The submarine program for the PN will not occur until around 2020, although PN officials are calling submarine procurement sooner than that. The submarine acquisition is listed in Sail Plan 2020, but it will be difficult at best for the sea service to obtain new construction submarines. Like the Royal Thai Navy (RTN), the PN is likely to turn to the used submarine market for its initial capability. A Submarine Force will entail significant commitments for training and maintenance as the PN has never operated submarines and has no infrastructure to support them. A new build sub program would cost around US$ l B (including infrastructure), putting it virtually out of reach for the Philippines.

AMI believes that these programs are again at the forefront due to continuing friction with China in the South China Sea, continuing battles with the Abu Sayef terrorist group in the country’s southern islands and lack of preparedness for natural disasters that plague the archipelago. There now appears to be a commitment from President Aquino to move forward with new equipment for the PN, however, one must be reminded that the Armed Forces of the Philippines (AFP) began its overall modernization effort under the Armed Forces of the Philippines Modernization Program (AFPMP) that began in 1996. Since that time, procurement funds, more times than not, have shifted to other priorities to the detriment of the PN.

GREECE-Programs and Shipyard Update
Throughout May and June 0211, AMI sources in various European locations have provided the following information to update the ongoing naval shipbuilding situation in Greece as well as the prospective financial viability of Greek naval shipyards.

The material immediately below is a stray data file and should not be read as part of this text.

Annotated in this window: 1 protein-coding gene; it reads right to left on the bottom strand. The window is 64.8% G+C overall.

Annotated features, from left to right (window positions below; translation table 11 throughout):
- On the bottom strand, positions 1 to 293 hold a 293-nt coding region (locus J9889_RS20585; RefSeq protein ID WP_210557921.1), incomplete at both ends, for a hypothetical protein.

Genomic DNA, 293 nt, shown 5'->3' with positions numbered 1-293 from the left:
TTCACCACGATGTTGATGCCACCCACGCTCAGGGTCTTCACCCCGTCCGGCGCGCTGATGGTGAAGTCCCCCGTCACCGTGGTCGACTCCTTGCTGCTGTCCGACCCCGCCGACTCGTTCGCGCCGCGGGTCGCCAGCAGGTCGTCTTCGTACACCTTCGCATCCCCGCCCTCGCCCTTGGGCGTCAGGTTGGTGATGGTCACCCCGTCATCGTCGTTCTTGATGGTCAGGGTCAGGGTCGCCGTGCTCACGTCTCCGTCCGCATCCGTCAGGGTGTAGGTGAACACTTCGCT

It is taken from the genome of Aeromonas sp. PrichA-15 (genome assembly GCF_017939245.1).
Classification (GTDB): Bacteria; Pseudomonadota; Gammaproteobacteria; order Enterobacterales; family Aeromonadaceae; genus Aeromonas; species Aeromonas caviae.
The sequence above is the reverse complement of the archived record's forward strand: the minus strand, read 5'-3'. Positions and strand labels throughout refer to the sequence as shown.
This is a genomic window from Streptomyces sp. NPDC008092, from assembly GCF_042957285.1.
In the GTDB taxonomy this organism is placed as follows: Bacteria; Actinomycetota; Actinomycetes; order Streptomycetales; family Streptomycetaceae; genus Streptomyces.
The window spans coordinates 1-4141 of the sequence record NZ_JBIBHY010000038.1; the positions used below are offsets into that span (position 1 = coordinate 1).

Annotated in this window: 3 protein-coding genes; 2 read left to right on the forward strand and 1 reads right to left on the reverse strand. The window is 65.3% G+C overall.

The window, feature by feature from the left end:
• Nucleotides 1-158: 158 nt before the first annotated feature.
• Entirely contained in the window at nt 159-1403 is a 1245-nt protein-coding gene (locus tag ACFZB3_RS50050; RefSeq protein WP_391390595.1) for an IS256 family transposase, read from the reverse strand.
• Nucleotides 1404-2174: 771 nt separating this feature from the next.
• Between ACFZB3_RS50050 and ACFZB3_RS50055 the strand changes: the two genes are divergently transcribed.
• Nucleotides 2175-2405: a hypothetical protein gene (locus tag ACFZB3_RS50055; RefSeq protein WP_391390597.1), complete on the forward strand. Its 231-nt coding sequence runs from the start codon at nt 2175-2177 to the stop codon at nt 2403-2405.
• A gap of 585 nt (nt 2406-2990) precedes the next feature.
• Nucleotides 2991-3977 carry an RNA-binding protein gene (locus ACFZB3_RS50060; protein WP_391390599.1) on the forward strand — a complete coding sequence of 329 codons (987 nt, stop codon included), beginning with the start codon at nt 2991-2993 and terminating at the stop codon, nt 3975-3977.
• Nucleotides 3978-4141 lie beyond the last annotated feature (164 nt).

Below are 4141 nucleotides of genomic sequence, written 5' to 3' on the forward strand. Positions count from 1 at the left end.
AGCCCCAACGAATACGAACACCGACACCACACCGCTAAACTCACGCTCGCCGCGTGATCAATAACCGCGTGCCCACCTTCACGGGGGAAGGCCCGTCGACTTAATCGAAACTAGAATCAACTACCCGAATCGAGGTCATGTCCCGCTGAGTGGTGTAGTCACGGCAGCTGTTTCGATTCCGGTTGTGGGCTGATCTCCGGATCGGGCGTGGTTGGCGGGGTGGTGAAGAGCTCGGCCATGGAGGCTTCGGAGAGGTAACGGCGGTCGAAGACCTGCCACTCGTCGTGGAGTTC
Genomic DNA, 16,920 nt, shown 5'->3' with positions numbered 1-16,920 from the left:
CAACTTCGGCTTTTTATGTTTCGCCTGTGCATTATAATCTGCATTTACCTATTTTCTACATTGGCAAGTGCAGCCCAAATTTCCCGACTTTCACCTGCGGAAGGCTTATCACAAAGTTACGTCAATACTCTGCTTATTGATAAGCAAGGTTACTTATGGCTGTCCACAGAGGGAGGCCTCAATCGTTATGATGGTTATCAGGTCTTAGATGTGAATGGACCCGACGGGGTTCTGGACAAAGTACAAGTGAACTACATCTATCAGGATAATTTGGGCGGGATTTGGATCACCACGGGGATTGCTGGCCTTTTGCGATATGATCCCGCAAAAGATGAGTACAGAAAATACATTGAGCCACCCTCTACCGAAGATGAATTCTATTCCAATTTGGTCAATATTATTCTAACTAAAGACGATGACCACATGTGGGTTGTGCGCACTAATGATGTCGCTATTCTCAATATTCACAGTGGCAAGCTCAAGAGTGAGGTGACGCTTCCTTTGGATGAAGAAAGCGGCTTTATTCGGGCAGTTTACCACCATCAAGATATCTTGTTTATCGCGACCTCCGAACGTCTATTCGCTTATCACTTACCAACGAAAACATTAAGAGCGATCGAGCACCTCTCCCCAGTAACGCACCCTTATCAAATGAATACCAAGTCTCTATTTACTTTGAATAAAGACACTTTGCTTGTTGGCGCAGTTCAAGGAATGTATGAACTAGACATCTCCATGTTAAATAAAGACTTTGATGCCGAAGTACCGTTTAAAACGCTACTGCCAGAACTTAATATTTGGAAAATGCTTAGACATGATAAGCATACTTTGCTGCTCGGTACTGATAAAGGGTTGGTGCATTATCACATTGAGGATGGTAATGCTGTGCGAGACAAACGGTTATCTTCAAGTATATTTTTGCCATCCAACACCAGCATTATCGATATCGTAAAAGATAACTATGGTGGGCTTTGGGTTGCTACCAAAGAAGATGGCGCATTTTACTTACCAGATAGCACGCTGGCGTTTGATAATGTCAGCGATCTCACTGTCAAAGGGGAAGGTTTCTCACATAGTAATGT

The sale of Hellenic Shipyard (HSY) to Abu Dhabi MAR (ADM) has not been completed; various disputes between the parties involved make any final conclusion of the arrangement unlikely in the short term.

Elefsis Shipyard has received temporary support from the Greek Government in order to prevent bankruptcy. However, if the Government intends to recoup its investment, it is possible that the shipyard will need to be sold at a later date and/or additional work will be needed to keep the yard solvent.

These developments have put every Hellenic Navy (HN) shipbuilding program in jeopardy. Below is a synopsis of the three major programs and their current status:

TYPE 214 Submarines: On 16 May 201 I, the Greek Minister of National Defense, Prof. Dr. Evangelos Venizelos, announced that German shipbuilding group Howaldtswerke-Deutsche Werft (HOW) has pulled out of the program to build two follow-on units of the Type 214 class submarine at HSY.

Venizelos explained that HDW bowed out of the subcontractor deal due to major disagreements concerning broader project co-operation in Germany between ThyssenKrupp Marine Systems (TKMS) and ADM. The contract called for the construction of two new Type 214 diesel-electric submarines and the overhaul of an older Type 209 submarine at the Greek shipyard in Skaramagka, located a few kilometers west of Athens.

It is believed that there will be new discussions at some point and these deliberations will address payment and appropriate security clauses that are agreeable with all parties involved. Without TKMS involvement (German licenses and material packages) HSY and ADM will not be able to proceed with the construction of the Type 214s at the yard let alone coming up with a final solution for ADM’s purchase of HSY.

United States- On 20 May 2011, the keel for the USN 10th Virginia class submarine, USS MINNESOTA (SSN 783), was laid at Huntington Ingalls Industries Newport News Shipyard in Virginia.